Alfred Tarski started contributing to set theory at a time when the Zermelo-Fraenkel axiom system was not yet fully formulated and as simple a concept as that of the inaccessible cardinal was not yet fully defined. At the end of Tarski's career the basic concepts of the three major areas and tools of modern axiomatic set theory, namely constructibility, large cardinals and forcing, were already clearly defined and were in the midst of a rapid successful development. The role of Tarski in this development was somewhat similar to the role of Moses showing his people the way to the Promised Land and leading them along the way, while the actual entry of the Promised Land was done mostly by the next generation. The theory of large cardinals was started mostly by Tarski, and developed mostly by his school. The mathematical logicians of Tarski's school contributed much to the development of forcing, after its discovery by Paul Cohen, and to a lesser extent also to the development of the theory of constructibility, discovered by Kurt Gödel. As in other areas of logic and mathematics Tarski's contribution to set theory cannot be measured by his own results only; Tarski was a source of energy and inspiration to his pupils and collaborators, of which I was fortunate to be one, always confronting them with new problems and pushing them to gain new ground.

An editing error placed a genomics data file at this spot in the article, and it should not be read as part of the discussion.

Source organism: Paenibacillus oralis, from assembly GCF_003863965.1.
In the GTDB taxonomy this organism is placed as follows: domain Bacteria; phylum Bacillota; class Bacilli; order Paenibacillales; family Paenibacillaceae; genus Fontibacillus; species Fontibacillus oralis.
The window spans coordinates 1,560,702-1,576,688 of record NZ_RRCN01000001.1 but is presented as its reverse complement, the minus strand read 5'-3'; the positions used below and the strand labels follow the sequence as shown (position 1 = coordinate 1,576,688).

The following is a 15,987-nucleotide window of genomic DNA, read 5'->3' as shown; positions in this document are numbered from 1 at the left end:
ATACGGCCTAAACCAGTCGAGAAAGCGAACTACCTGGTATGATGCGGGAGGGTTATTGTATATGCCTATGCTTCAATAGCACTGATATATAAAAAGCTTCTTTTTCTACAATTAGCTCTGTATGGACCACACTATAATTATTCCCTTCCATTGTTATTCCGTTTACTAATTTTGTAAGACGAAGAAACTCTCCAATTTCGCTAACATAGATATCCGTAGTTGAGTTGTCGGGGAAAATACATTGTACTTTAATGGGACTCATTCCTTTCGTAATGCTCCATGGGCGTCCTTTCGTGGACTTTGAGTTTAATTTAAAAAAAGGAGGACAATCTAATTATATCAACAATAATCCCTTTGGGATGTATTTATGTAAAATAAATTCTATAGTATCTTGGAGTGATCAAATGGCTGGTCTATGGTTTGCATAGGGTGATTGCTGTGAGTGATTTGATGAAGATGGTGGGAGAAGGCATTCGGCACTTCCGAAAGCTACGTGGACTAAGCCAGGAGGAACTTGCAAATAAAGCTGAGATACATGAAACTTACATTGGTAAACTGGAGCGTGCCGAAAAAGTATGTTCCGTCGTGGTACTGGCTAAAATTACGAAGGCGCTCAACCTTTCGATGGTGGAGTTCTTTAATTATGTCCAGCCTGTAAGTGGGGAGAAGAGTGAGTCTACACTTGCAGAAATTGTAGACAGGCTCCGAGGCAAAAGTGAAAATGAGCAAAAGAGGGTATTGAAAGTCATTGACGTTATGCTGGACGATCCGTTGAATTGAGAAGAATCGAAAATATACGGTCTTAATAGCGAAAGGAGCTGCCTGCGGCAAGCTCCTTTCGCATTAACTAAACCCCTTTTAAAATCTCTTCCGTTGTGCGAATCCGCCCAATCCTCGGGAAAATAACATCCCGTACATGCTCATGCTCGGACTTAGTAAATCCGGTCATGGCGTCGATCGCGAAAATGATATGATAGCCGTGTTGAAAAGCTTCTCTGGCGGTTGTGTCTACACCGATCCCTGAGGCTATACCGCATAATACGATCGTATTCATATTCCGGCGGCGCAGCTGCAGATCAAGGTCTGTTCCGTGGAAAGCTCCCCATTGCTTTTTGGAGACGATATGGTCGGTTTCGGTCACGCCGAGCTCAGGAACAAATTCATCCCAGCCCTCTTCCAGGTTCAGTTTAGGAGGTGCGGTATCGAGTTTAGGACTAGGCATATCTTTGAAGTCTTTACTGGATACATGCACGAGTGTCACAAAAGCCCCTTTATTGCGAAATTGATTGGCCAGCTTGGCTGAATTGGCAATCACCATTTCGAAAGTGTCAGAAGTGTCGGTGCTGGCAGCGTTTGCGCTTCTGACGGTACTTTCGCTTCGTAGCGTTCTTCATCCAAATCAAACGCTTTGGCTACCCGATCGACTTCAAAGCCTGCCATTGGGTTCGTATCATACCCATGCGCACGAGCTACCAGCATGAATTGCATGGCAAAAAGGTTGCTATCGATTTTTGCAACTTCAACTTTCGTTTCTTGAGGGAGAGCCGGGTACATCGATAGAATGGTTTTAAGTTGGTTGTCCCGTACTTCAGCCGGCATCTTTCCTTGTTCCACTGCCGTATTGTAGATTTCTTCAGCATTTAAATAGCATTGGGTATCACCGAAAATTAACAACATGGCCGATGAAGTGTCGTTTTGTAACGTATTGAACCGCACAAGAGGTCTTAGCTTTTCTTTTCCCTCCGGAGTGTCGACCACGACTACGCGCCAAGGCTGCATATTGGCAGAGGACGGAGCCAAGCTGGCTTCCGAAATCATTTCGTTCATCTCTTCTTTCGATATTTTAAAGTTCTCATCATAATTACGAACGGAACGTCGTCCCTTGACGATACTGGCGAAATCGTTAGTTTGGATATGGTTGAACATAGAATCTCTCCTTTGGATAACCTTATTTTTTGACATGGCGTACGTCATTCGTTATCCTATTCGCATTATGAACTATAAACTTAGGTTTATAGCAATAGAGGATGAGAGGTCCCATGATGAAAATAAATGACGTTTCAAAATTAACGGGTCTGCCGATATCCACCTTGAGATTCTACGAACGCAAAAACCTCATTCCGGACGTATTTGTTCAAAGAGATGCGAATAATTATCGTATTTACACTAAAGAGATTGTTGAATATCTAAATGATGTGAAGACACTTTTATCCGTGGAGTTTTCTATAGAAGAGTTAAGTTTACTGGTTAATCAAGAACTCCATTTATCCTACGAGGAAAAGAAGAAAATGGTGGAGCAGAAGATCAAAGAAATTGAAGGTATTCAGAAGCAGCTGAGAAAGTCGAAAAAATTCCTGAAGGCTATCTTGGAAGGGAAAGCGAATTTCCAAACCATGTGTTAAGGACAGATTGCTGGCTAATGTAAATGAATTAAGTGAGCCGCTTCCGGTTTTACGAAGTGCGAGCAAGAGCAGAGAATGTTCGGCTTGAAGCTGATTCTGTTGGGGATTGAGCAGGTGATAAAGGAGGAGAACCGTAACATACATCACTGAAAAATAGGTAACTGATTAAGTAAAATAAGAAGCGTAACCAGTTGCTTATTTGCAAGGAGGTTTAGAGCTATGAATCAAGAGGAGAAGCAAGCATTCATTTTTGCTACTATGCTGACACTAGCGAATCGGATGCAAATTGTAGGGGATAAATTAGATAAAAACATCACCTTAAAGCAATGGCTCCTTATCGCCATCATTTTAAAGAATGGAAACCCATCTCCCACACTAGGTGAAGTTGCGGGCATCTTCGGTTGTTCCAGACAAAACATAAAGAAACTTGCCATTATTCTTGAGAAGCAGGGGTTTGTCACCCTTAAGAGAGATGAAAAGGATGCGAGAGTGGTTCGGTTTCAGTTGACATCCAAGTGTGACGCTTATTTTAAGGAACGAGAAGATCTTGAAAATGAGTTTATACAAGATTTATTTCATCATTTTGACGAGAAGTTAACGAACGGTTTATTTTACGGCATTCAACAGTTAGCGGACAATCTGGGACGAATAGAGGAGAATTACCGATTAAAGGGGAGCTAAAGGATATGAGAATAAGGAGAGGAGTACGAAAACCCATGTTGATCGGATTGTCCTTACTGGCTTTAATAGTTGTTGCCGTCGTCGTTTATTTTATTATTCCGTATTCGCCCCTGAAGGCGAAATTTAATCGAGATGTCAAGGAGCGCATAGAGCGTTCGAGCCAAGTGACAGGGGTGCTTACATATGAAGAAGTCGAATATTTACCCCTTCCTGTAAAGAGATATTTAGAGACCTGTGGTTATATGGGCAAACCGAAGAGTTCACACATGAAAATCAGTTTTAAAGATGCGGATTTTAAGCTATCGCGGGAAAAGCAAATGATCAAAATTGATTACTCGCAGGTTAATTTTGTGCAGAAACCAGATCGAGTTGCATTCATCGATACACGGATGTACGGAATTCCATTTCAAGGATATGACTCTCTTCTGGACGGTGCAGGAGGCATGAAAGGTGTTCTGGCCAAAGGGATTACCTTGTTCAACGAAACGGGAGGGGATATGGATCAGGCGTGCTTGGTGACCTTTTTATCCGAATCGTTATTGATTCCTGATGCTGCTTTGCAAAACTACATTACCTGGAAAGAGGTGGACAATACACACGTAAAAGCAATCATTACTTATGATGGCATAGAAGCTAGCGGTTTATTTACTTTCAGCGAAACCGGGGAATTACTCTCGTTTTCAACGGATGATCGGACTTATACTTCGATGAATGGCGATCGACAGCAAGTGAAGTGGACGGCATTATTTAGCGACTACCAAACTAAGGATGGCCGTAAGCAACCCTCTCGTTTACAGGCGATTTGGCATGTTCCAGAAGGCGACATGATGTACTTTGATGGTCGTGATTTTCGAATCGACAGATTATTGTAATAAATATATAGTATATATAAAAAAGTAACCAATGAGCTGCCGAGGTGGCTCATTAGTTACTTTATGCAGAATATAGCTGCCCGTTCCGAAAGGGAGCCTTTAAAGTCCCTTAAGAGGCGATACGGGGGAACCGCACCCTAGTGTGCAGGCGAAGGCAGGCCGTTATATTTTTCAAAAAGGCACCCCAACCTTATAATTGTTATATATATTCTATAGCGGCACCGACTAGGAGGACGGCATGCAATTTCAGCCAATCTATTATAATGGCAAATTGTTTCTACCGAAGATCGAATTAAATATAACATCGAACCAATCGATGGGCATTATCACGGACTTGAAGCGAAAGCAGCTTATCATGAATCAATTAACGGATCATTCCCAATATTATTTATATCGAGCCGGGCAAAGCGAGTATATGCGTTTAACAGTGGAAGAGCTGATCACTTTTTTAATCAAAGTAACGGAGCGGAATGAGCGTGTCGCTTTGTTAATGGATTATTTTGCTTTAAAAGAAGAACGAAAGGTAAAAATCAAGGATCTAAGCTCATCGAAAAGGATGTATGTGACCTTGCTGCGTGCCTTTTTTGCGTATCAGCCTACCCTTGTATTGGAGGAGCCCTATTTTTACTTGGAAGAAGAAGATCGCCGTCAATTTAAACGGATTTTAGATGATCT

Tarski's interest in set theory was probably aroused by the general emphasis on set theory in Poland after the First World War, and by the influence of Wactaw Sierpinski, who was one of Tarski's teachers at the University of Warsaw. The very first paper published by Tarski, , was a paper in set theory.